Dig Into Kyushu’s World Famous Ramen
Japanese ramen is a wildly popular dish around the world. One flavor in particular – Kyushu’s tonkotsu ramen – has become a huge hit in North America, Europe, and Asia. The number of visitors to Japan hungering for the authentic tonkotsu taste is skyrocketing. Here, we introduce you to the best of Kyushu ramen and provide tips on what to look for when you visit. Additionally, we spotlight AEON shops, which offer a wide selection of items ideal for souvenirs.
Kyushu, the shrine to ramen that everyone has their tastebuds set on
The key to ramen is making a strong broth from chicken stock and pork bone. Close attention is also paid to the thickness and texture of noodles, as well as the toppings, producing extremely diverse variations. Every region of Japan boasts its own “local ramen”, loved by residents and tourists alike.
Kyushu is particularly famous as the birthplace of “tonkotsu ramen”, which has won devoted fans across Japan and abroad. Tonkotsu ramen varies by region with five main varieties, each offering distinct flavors and ingredients.
“Kurume ramen”, the original Tonkotsu ramen
Tonkotsu broth was created in 1937 in Kurume city, located in the southern part of Fukuoka Prefecture. After much trial and error, it evolved into a white, opaque “cloudy tonkotsu broth” forming the basis for tonkotsu ramen. It’s known for its uniquely rich flavor and straight, firm, somewhat thick noodles.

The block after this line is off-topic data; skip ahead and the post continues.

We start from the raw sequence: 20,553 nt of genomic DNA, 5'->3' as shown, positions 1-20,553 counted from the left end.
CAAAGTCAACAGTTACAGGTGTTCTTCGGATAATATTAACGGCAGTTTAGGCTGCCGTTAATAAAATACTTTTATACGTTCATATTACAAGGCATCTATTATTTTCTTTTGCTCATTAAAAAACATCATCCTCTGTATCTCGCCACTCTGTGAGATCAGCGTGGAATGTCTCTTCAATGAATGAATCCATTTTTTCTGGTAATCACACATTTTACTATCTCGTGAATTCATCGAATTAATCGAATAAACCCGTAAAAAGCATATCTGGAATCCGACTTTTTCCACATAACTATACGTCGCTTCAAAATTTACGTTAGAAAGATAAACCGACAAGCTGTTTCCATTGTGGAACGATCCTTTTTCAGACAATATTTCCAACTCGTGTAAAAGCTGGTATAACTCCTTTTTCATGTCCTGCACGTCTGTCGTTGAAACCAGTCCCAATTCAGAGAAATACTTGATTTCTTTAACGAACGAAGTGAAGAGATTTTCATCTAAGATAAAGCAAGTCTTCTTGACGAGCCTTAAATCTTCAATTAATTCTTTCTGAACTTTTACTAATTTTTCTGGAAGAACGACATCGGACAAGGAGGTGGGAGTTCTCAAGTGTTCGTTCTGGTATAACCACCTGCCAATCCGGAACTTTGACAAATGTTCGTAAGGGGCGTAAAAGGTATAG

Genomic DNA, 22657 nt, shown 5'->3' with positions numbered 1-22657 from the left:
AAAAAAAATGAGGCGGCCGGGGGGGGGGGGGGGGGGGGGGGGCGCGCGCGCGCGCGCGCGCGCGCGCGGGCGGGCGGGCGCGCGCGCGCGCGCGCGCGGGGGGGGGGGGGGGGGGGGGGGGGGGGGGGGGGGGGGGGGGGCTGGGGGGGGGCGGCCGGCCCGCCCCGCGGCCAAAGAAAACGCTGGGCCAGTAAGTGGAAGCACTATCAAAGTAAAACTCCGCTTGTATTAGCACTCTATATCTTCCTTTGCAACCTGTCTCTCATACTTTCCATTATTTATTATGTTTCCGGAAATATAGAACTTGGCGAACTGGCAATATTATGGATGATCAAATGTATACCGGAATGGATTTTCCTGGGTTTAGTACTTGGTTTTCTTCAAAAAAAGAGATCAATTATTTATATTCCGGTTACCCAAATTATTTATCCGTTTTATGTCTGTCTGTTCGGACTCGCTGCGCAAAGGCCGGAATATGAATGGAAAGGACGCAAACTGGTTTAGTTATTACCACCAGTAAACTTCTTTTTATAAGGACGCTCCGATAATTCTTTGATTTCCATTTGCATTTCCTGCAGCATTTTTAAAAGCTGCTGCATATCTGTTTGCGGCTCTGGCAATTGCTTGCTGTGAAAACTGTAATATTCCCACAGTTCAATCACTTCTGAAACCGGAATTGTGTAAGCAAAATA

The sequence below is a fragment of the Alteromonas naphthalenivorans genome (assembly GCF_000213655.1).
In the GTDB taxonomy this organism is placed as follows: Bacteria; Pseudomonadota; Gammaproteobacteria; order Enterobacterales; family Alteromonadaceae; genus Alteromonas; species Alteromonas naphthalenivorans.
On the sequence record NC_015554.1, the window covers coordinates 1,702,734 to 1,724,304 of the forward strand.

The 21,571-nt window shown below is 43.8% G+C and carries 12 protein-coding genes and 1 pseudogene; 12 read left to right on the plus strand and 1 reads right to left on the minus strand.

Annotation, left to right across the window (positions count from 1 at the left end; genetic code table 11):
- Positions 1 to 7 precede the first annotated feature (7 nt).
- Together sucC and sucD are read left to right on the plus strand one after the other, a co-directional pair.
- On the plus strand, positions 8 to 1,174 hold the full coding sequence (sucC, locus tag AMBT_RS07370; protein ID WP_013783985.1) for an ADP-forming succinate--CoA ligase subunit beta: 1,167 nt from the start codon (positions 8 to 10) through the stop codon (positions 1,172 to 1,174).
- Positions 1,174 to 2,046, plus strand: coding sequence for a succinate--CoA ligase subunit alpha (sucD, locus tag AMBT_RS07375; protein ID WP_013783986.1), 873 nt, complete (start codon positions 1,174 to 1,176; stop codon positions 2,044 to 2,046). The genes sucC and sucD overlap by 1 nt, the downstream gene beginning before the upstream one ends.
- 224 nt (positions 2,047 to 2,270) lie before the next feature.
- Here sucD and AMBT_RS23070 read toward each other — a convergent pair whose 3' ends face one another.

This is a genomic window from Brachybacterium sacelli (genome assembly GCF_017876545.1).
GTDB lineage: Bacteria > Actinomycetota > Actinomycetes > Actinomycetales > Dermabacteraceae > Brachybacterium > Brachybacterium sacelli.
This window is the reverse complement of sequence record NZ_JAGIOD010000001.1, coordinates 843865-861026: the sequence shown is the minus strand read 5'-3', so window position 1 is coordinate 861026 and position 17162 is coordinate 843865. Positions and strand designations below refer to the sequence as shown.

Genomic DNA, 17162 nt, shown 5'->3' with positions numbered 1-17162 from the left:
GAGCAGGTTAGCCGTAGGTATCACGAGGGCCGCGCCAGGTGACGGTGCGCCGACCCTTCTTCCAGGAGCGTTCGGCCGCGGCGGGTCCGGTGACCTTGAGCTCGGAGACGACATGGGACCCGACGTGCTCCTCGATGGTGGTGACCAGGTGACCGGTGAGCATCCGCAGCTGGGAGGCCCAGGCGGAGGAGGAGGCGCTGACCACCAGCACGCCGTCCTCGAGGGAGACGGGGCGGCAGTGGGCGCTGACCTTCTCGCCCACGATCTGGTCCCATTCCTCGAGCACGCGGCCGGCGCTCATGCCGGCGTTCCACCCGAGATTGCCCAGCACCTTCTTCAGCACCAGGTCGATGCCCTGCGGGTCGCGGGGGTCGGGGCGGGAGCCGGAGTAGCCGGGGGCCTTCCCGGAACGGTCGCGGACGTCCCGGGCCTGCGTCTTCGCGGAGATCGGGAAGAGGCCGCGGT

Seiyou-ken’s Kurume ramen is distinct for its pure broth made with only domestically produced pork bone
“Hakata ramen” is a lightly flavored tonkotsu ramen
Fukuoka’s “Hakata ramen” usually features a lightly flavored broth, with super thin, straight noodles. Because the noodles are stretchy, a small portion is generally served with refills offered. Another distinct feature of Hakata ramen is being able to order noodles with a firmness to your liking.
“Hakata Ikkousha’s” tonkotsu ramen draws out the umami of pork bone to maximum effect
”Kumamoto ramen” presents a mild tonkotsu broth
The milder broth of “Kumamoto ramen” blends chicken stock into pork bone taken only from the pig’s head. Chips of fried garlic and mayu (black garlic oil) are added to this broth, which is sure to generate an intense appetite.
The original Kumamoto ramen created at “Komurasaki” is still made with the same recipe used since the company’s founding.
“Kagoshima ramen” combines pork bone and dried ingredients infused with Awase dashi
As Kagoshima is over 200 km (approx. 124 miles) from Fukuoka, the influence of Kurume’s flavor was minor, allowing for an original tonkotsu ramen to develop. This semi-opaque broth blends chicken stock, vegetables and dried ingredients such as kombu, dried sardines, and dried shiitake mushrooms with pork bone. This ramen is served with pickled daikon and green tea.
Kagoshima’s “Kuroiwa” is a popular restaurant whose noodles are used in locally produced cup ramen
“Nagasaki ramen” is made with a clear ago-dashi broth
“Nagasaki ramen” is known for its dashi broth made from a rare species of flying fish in Kyushu known as “ago”. This clear, light but rich broth gets its amber color from a dashi made with char-broiled ago.
Taikiken’s Ago-dashi ramen, popular for its crystal-clear broth with seafood
Check out the origin of Kumamoto ramen’s unmistakable ingredients
Highly rated ramen restaurant “Komurasaki” pays uncompromising attention to detail. As the birthplace of the original Kumamoto ramen, the staff insist on preserving the same flavor from their start in 1954, preparing the identical broth, noodles and ingredients.
For example, local artisans prepare hand made noodles from high quality raw flour, and thin, crunchy bean sprouts. Both are produced with time-honored techniques.
The many ingredients are carefully selected after scrutinizing their quality. The browned garlic, second from the top on the right, is carefully parched by an artisan over time.
Straight noodles of medium thickness. Special importance is placed on boiling them exactly right.